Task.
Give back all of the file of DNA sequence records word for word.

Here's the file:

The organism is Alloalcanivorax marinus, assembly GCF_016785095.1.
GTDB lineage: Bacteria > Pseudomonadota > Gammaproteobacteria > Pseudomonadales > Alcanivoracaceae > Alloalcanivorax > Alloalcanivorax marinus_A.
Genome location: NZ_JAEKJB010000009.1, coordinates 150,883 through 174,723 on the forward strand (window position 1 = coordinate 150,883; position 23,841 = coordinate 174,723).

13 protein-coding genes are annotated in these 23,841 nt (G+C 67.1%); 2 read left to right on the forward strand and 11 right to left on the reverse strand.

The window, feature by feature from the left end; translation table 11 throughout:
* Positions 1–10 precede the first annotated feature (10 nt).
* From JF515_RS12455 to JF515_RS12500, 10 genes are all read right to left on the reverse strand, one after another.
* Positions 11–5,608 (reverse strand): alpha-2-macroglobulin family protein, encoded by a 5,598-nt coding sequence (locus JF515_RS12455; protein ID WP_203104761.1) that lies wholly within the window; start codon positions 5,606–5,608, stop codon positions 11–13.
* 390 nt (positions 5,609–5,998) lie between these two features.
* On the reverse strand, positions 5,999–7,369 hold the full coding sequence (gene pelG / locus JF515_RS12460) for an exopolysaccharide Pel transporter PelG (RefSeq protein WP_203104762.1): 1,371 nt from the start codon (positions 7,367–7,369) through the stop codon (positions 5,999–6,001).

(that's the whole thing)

The organism is Alloalcanivorax marinus, assembly GCF_016785095.1.
GTDB lineage: Bacteria > Pseudomonadota > Gammaproteobacteria > Pseudomonadales > Alcanivoracaceae > Alloalcanivorax > Alloalcanivorax marinus_A.
Genome location: NZ_JAEKJB010000009.1, coordinates 150,883 through 174,723 on the forward strand (window position 1 = coordinate 150,883; position 23,841 = coordinate 174,723).

13 protein-coding genes are annotated in these 23,841 nt (G+C 67.1%); 2 read left to right on the forward strand and 11 right to left on the reverse strand.

The window, feature by feature from the left end; translation table 11 throughout:
* Positions 1–10 precede the first annotated feature (10 nt).
* From JF515_RS12455 to JF515_RS12500, 10 genes are all read right to left on the reverse strand, one after another.
* Positions 11–5,608 (reverse strand): alpha-2-macroglobulin family protein, encoded by a 5,598-nt coding sequence (locus JF515_RS12455; protein ID WP_203104761.1) that lies wholly within the window; start codon positions 5,606–5,608, stop codon positions 11–13.
* 390 nt (positions 5,609–5,998) lie between these two features.
* On the reverse strand, positions 5,999–7,369 hold the full coding sequence (gene pelG / locus JF515_RS12460) for an exopolysaccharide Pel transporter PelG (RefSeq protein WP_203104762.1): 1,371 nt from the start codon (positions 7,367–7,369) through the stop codon (positions 5,999–6,001).